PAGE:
jects; for the -major .organizations. "
A Famous Pitcher.,-^;'O' - , ;
' \u25a0-.'-" There .'is many, a -fan \u25a0} today ."who Is ;
/notj aware '\u25a0 of the fact that the* greatest ;
ipltcher/of .his- time/ and considered %by*
isomeUo\b'ave been * ! the 'greatest ;L?the.'
i gam c *' has J: eye r P k nown ?.': was ; - C hafley,:
'\u25a0 Sweeney,"-' a ; ~~ San*:-; Francisco \u25a0\u25a0 boy," who
.'went jback \u25a0 to- : Providence 'and . won J the T
pennant for - that ;* team' in>theV days J of ;
i the T old ; 188 1. - Sweeney ;: per-/
: formed v a : f ea t ion :|the" i ancient '\u25a0> Boston ;
•grounds i" tliatv has. never jbecii 'equaled
'since, and; perhaps »riever- will "bc.' : , ' lie '
struck . out 1 D of : the Ofamous t Bbston
ians, shutting; 'thcm\o*ut'*an'd'fpltchihs .'a'
fgameHhe'like' of 'which 'was; never ! sur- ;
;paa3edjin;any league.:. .' ' :.;',' . • ' '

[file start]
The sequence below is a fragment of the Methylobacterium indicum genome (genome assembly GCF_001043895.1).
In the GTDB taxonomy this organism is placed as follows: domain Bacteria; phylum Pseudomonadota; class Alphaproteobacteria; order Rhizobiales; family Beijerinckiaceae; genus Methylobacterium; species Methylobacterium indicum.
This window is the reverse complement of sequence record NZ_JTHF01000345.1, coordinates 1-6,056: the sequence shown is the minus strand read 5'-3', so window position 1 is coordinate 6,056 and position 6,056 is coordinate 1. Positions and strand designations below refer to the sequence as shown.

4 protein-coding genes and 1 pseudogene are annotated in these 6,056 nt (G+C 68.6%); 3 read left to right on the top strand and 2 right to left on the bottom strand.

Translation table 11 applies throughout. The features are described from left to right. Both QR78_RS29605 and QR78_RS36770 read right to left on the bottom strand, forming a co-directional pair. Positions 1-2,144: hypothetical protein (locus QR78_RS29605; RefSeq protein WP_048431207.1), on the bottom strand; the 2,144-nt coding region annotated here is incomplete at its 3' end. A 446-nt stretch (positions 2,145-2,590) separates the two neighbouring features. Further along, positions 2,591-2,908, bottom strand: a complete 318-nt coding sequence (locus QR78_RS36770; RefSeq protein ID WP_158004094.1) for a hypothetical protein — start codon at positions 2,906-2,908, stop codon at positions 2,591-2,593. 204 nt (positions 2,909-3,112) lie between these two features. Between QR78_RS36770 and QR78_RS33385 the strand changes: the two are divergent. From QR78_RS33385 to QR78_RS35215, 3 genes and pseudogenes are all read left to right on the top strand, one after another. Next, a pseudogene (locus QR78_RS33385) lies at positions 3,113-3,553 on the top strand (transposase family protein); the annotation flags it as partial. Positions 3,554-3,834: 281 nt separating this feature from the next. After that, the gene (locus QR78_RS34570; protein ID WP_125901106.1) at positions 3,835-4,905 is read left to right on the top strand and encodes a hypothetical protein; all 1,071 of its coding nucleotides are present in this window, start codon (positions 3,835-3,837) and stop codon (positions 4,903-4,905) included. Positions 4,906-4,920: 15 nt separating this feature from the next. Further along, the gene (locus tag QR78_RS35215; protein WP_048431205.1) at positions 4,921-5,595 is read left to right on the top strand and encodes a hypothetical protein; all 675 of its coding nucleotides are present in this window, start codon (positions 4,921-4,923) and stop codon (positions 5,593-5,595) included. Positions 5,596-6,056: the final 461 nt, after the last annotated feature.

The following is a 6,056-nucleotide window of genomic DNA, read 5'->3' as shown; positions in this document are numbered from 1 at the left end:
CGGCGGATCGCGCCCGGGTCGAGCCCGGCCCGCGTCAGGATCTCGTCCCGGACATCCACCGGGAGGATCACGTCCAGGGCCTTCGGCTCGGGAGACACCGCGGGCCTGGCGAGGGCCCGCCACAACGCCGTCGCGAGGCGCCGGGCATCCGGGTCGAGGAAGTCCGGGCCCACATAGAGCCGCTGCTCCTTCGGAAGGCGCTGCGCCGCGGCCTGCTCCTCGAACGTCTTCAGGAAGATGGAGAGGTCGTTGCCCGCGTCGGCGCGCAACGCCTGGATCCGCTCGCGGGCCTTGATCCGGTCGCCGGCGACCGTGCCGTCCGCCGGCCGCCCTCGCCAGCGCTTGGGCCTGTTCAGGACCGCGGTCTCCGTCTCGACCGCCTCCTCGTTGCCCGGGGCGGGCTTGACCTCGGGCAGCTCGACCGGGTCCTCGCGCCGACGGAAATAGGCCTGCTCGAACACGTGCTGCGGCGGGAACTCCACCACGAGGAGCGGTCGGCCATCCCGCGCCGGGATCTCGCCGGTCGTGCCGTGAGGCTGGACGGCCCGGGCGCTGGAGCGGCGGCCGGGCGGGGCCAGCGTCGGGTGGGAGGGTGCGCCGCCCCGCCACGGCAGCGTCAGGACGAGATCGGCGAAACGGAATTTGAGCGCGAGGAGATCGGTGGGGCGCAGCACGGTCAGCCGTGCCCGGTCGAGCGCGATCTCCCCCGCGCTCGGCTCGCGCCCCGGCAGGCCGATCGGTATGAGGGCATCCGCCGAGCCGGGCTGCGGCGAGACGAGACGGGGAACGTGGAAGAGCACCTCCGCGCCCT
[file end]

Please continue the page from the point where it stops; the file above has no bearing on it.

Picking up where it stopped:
ov" 1 1 ; was i Gharlby Sweeney^.wiio won the ;
pennant for Proyidehcß.that vyear."*Be
' side's^ being , a grand /pitcher- he i could,
.wield > a club- with aTflercenoss; that.;
:drove 'many; a pitcher | fi'om'-.the-. slab:'
Sweeney ;' .(won •' one remarkable/^ game j
;for,f Providerice* : ; by ; knocking ;': the f;v ball
; out"; of ; the lot ; in ; the : eighteenth J inning/;
: scorih g ' the \u25a0 onlyir unVof ; the : most ; mem- .'.
• ofable ; contest -of;- its ' timer i, And^ af ter^
7all;the7glorjvhc.Mvon on jtho green dia
< nionirl *: Sweeney >*d icd alone < and ftf t unat-'
Itended at'; the /city,' and* county, hospitals
*h<JreJjflve>; years: ago;-rlt: s was .not ,'till,
'after his 'death? that; the : thousands\\vho }
iknew/ him;, hi Jhlft;; palmy < days y realized?
•what -a/, wonder jhci,was.j;:li..( '.!?>.%-: :(
i%i Then there Jwas/the?great Carroll and
'Morris Jbattery that iwent back to Phila-'t
Idelphia tin HheslaterJ seventies; and jtook;